Once upon a time, many of the largest cities in what was at the time called the “Near East” enjoyed the benefits of the presence of thriving Jewish communities. Constantinople, Aleppo and Baghdad were just a few cities with tens of thousands of Jews that have since dwindled down to almost a handful. In award-winning Elizabeth Graver’s new novel, Kantika, she writes about her grandmother’s Sephardic family from Constantinople. At the end of the book, she states that she decided to use family photos and real names to keep parts of her story true all while using creative license with ancillary details. 

Peter Constantine is one of the most prominent—and diverse—contemporary translators. He has published English translations from Russian, German, French, Italian, Modern and Ancient Greek, Albanian, Dutch and Slovene, winning numerous awards for his translations of Machiavelli, Babel, and Thomas Mann. It’s only now that he’s come out with a novel, The Purchased Bride, based on the story of how his paternal grandparents met. It comes as no surprise then that language is an important part of this story.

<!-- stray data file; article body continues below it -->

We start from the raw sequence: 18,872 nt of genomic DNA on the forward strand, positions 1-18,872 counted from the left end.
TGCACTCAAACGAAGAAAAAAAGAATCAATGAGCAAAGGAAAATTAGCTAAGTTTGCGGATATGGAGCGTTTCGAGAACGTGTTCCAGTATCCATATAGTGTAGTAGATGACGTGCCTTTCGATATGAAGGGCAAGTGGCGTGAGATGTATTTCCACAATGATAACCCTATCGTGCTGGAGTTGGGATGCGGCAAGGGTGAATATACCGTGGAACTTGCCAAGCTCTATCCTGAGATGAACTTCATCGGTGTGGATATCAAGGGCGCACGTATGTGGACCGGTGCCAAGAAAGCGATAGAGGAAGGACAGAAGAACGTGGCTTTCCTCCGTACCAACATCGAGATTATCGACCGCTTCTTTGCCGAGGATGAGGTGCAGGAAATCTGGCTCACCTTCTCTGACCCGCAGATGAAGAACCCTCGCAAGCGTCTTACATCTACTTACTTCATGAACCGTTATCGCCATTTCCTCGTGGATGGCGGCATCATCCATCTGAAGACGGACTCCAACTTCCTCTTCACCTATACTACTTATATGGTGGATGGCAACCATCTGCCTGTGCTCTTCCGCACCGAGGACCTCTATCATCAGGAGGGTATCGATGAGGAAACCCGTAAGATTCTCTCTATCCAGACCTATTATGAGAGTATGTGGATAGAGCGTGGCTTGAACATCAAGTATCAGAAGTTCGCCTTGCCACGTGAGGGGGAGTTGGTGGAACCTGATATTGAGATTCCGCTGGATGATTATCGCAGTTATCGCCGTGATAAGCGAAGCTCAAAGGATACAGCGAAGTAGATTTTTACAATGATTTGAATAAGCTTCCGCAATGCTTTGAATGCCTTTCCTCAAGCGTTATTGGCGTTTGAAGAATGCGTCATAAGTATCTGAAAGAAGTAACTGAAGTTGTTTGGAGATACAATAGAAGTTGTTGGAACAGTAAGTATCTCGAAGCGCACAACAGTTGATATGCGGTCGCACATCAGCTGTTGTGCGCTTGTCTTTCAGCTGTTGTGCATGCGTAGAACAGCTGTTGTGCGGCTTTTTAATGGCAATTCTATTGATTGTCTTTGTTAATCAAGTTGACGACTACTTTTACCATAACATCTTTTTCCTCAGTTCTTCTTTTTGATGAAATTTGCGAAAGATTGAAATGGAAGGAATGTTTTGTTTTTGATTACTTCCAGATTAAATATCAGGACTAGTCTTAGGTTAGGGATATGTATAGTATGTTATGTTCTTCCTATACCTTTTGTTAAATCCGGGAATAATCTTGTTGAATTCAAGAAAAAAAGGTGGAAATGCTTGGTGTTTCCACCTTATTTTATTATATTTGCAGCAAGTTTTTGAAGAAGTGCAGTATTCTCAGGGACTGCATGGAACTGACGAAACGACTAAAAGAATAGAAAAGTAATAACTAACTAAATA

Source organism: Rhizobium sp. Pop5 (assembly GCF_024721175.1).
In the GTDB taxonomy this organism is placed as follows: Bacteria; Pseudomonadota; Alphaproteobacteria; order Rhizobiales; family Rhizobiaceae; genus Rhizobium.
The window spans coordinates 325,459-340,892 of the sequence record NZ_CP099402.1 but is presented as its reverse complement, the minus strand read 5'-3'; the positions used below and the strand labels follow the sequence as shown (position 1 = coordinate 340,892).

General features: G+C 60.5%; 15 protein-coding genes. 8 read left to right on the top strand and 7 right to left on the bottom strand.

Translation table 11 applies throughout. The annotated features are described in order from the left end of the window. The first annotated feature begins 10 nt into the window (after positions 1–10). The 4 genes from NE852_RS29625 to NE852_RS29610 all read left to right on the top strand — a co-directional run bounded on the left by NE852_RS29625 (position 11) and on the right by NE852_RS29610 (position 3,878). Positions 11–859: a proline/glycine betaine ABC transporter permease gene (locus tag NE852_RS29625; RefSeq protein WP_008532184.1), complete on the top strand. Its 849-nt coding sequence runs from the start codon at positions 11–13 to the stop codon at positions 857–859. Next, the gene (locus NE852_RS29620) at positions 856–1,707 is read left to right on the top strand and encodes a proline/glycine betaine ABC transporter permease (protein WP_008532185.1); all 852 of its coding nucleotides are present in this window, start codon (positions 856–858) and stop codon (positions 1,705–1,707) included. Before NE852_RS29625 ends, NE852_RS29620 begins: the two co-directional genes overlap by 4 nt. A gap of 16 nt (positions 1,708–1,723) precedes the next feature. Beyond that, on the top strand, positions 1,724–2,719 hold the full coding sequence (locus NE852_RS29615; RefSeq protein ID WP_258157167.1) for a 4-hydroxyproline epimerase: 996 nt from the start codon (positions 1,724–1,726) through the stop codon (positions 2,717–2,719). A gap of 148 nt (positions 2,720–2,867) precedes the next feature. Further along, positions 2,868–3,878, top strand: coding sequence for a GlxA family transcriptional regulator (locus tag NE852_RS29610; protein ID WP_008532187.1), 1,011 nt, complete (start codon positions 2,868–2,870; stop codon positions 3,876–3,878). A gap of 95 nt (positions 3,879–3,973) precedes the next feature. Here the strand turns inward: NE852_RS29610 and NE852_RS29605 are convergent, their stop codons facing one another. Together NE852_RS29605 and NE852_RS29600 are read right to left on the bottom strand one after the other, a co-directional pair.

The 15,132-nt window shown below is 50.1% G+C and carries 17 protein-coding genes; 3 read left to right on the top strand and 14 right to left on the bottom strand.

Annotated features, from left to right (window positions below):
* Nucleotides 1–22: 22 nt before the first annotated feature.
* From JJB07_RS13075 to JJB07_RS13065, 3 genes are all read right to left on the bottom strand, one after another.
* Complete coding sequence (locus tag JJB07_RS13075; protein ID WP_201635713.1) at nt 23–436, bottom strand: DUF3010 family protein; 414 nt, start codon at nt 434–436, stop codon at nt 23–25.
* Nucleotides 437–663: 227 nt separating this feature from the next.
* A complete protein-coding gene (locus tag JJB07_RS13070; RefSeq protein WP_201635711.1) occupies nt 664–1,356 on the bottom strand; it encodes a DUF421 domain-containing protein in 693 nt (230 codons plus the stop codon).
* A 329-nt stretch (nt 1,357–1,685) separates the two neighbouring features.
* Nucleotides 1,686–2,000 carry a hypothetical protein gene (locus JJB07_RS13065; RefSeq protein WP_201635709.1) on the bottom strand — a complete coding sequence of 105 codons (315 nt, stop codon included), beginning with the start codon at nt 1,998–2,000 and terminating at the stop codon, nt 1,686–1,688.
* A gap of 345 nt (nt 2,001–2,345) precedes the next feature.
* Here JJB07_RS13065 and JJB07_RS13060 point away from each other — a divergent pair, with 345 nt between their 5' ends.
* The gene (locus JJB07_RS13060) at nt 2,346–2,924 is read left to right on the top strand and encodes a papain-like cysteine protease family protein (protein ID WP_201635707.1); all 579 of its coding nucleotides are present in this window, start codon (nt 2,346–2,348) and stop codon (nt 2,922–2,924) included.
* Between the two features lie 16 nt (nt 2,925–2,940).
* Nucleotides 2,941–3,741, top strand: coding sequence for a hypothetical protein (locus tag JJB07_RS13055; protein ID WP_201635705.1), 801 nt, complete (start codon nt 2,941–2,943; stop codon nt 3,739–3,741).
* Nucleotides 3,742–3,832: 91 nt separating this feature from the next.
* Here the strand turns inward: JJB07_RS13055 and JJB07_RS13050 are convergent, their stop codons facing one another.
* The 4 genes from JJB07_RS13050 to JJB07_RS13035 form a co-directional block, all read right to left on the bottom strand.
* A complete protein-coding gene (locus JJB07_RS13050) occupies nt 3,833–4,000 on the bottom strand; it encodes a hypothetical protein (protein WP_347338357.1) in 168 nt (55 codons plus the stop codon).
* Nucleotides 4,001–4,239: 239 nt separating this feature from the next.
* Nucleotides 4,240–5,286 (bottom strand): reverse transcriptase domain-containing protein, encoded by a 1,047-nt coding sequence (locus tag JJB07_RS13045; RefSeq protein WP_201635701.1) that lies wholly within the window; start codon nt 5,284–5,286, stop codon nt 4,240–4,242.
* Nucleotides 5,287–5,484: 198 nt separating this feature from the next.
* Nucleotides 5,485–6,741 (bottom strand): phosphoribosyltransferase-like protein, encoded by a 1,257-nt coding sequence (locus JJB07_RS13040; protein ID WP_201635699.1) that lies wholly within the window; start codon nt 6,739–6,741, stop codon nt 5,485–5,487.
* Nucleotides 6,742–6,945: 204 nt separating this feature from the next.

During the Great War, 140,000 Chinese laborers were recruited to work in England and France in order to free up men in those countries to fight. Janie Chang uses this corner of history as the backdrop of her new historical novel, The Porcelain Moon. While the two characters at the center of the story—a young Chinese woman named Pauline Deng and a French woman named Camille Roussel—are fictional, Chang indicates in her author’s note that many of the landmarks and other details of the Chinese labor camps she writes about are based on real places.

When Vijay Balan was a young boy, his father would regale him with stories inspired by family history. One of these centered around Balan’s grand-uncle, a police officer in 1920s and early 1930s India who later went on to Singapore and became a spy for the Japanese military during World War II. Balan has turned this tale into his first novel, The Swaraj Spy. The title refers to the Hindustani word for self-rule, and it’s this wish that drives the main character, Kumaran “Kumar” Nair. The book is less a mass market spy thriller and more of a character-driven story of a man who hopes to do right by his family and country.